and more consciously archaeological, is associated
with the height of the Napoleonic Empire.
In France, the first phase of neoclassicism
is expressed in the "Louis XVI style",
the second phase in the styles we call "Directoire"
or "Empire." Italy clung to Rococo
until the Napoleonic regimes brought the
new archeaological classicism, which was
embraced as a political statement by young,
progressive, urban Italians with republican
The high tide of neoclassicism in painting
is exemplified in early paintings by Jacques-Louis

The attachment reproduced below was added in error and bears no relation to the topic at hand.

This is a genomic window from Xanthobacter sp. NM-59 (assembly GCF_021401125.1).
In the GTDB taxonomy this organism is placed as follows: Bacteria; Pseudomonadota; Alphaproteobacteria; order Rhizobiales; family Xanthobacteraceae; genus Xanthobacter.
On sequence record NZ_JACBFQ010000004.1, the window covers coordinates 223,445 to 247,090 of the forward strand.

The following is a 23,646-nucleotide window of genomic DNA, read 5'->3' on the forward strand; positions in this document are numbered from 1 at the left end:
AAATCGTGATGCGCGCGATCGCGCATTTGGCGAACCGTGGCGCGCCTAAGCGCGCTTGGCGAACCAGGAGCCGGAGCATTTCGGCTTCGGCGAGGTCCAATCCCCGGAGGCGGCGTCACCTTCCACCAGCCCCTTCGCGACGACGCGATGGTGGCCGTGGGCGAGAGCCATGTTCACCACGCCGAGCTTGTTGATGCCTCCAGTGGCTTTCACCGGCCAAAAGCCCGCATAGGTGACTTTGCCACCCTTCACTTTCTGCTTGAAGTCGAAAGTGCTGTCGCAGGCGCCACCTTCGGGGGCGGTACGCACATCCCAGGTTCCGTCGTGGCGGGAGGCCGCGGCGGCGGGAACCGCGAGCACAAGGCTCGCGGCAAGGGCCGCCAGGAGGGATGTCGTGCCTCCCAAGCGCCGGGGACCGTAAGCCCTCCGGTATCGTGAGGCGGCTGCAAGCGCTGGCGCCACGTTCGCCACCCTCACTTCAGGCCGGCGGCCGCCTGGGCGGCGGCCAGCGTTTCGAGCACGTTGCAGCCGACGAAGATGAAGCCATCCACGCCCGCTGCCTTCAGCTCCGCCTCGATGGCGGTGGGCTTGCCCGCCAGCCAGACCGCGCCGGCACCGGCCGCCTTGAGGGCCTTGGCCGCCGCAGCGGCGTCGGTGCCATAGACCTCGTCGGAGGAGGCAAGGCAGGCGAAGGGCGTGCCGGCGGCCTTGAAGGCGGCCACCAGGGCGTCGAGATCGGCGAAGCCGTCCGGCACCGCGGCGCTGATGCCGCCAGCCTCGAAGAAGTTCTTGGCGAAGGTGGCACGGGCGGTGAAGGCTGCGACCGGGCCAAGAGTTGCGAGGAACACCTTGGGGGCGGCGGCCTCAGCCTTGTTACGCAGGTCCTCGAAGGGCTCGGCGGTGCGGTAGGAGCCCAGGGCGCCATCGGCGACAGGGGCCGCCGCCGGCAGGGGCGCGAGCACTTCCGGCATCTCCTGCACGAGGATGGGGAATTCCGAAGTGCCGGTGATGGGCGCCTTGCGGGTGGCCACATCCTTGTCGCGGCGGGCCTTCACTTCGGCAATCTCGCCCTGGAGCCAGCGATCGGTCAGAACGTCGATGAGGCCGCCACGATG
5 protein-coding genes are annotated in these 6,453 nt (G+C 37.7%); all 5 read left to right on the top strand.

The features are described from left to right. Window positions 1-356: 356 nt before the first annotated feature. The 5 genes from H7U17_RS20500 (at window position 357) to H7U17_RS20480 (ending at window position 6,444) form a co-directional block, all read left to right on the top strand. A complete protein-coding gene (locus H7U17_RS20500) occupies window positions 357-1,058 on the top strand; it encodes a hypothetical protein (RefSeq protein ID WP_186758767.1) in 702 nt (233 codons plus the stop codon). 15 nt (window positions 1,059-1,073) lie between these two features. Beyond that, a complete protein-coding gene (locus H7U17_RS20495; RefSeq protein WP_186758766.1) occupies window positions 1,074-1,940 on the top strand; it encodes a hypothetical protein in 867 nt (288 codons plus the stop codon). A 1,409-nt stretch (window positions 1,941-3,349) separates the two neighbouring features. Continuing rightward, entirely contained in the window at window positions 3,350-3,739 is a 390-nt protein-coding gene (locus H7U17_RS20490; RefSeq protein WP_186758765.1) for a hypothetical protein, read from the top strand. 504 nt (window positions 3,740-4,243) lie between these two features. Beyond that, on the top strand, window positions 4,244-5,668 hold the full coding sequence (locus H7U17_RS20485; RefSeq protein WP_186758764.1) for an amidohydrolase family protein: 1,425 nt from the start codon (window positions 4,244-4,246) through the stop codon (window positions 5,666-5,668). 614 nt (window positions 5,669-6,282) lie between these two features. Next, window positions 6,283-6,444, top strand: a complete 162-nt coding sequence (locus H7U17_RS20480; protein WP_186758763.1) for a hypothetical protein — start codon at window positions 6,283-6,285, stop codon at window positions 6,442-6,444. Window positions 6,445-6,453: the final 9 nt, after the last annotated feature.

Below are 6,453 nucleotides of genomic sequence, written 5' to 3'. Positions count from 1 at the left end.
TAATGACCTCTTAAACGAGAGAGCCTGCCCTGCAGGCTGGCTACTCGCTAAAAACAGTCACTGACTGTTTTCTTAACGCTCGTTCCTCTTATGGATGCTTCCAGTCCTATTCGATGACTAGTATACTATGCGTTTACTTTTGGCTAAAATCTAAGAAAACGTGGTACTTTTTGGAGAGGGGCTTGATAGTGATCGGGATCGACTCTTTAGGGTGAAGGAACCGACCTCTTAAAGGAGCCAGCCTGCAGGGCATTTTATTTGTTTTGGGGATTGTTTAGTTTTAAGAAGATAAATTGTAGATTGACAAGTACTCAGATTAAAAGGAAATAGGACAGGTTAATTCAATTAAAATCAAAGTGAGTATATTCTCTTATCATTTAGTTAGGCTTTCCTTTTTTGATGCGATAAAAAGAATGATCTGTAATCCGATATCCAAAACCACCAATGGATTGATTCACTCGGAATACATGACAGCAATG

David (illustration, right) and Jean Auguste
Dominique Ingres' entire career. David's
Oath of the Horatii was painted in Rome and
made a splash at the Paris Salon of 1784.
Its central perspective is perpendicular
to the picture plane, made more emphatic
by the dim arcade behind, against which the
heroic figures are disposed as in a frieze,
with a hint of the artificial lighting and
staging of opera, and the classical coloring
of Nicholas Poussin.
Neoclassicism continued to be a major force
in academic art through the 19th century
and beyond? a constant antithesis to Romanticism
or Gothic revivals? although from the late
19th century on it had often been considered
anti-modern, or even reactionary, in influential
critical circles. By the mid-19th century,
several European cities - notably St Petersburg
and Munich - were transformed into veritable
museums of Neoclassical architecture